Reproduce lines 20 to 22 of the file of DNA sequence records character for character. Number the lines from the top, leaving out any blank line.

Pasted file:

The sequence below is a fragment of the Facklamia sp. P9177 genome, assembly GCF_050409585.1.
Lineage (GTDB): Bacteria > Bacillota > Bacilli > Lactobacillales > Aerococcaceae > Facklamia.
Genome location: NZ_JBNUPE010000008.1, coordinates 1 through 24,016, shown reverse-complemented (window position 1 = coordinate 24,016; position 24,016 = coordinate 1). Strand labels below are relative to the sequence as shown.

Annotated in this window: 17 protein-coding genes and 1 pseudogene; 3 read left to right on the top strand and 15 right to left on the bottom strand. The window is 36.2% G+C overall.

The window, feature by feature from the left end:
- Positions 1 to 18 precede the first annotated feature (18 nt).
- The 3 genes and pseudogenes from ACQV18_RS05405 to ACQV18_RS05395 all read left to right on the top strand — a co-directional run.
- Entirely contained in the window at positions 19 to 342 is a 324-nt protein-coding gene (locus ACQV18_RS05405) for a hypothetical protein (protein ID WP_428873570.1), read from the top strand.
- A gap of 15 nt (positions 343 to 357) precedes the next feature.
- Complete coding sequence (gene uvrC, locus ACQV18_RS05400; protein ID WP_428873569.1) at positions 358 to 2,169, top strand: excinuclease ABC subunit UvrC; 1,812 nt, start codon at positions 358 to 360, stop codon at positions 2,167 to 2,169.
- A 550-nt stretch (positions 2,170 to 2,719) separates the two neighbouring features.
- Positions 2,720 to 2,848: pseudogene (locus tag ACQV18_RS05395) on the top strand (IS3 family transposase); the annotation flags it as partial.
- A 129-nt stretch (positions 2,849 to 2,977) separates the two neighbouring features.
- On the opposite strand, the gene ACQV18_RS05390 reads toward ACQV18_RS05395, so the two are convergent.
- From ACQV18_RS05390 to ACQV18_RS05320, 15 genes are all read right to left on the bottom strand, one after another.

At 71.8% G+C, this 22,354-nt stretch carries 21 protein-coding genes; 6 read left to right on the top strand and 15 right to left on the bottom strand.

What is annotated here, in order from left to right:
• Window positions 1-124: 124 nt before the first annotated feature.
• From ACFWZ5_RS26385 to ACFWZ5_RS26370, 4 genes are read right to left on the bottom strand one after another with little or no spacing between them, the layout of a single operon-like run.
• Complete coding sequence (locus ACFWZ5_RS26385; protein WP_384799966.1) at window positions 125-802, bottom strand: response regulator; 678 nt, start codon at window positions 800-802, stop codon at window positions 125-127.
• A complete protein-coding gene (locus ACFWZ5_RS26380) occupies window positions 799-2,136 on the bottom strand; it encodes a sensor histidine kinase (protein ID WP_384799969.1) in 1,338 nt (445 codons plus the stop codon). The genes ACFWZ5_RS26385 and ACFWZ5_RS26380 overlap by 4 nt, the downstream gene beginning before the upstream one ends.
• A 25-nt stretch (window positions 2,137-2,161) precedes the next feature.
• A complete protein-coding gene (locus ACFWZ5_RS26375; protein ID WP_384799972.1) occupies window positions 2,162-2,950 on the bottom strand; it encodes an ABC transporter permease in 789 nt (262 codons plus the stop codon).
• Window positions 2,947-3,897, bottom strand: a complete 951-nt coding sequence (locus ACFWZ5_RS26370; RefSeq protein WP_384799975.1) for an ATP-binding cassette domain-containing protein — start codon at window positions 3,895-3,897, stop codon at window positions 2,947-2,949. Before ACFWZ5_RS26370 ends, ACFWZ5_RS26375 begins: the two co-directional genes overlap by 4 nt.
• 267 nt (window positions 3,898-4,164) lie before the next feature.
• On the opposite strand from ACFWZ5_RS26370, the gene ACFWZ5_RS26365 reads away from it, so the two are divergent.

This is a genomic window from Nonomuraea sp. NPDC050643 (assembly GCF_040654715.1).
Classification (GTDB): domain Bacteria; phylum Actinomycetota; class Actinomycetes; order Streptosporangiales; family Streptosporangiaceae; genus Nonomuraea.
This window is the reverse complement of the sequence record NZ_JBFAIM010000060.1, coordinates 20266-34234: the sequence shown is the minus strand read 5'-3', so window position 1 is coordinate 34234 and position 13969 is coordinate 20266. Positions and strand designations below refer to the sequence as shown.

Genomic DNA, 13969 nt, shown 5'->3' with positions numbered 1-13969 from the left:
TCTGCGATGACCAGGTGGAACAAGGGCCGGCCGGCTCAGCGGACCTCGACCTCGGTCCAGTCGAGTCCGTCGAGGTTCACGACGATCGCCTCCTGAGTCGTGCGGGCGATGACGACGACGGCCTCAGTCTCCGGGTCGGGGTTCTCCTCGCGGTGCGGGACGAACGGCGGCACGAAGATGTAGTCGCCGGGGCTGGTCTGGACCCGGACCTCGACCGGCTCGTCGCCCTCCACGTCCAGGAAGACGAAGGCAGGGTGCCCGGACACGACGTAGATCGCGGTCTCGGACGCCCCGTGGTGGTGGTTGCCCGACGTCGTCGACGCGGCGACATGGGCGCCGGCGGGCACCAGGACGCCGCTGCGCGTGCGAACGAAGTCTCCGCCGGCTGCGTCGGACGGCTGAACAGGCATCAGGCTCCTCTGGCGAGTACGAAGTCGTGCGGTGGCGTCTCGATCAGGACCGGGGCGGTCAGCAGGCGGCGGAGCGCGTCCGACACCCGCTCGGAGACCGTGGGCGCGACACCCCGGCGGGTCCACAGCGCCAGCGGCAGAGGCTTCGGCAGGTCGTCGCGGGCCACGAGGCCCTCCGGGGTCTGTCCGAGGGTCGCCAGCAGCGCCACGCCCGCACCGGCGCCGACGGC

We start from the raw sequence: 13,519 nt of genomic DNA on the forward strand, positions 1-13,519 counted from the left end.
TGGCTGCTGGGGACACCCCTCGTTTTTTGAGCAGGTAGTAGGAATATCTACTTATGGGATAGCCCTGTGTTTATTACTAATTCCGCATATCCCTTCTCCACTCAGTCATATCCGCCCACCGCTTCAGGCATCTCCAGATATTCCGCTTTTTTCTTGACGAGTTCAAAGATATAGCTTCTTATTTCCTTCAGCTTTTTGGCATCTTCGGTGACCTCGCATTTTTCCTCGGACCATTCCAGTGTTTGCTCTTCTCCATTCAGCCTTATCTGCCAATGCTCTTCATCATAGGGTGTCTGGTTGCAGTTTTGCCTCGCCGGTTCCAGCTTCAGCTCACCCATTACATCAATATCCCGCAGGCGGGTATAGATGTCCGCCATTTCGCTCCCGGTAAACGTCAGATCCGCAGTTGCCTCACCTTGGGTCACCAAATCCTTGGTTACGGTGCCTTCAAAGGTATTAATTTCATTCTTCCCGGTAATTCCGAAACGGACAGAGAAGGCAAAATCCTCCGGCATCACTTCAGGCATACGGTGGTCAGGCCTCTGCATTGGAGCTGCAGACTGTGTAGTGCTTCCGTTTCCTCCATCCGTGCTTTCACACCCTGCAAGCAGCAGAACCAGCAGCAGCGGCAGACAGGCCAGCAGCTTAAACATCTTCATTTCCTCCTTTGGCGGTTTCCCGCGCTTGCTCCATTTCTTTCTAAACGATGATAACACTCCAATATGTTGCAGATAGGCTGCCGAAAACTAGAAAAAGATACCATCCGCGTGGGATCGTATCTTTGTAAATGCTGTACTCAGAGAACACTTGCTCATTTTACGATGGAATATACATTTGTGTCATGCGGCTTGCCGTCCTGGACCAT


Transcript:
• Complete coding sequence (locus ACFWZ5_RS26385; protein WP_384799966.1) at window positions 125-802, bottom strand: response regulator; 678 nt, start codon at window positions 800-802, stop codon at window positions 125-127.
• A complete protein-coding gene (locus ACFWZ5_RS26380) occupies window positions 799-2,136 on the bottom strand; it encodes a sensor histidine kinase (protein ID WP_384799969.1) in 1,338 nt (445 codons plus the stop codon). The genes ACFWZ5_RS26385 and ACFWZ5_RS26380 overlap by 4 nt, the downstream gene beginning before the upstream one ends.
• A 25-nt stretch (window positions 2,137-2,161) precedes the next feature.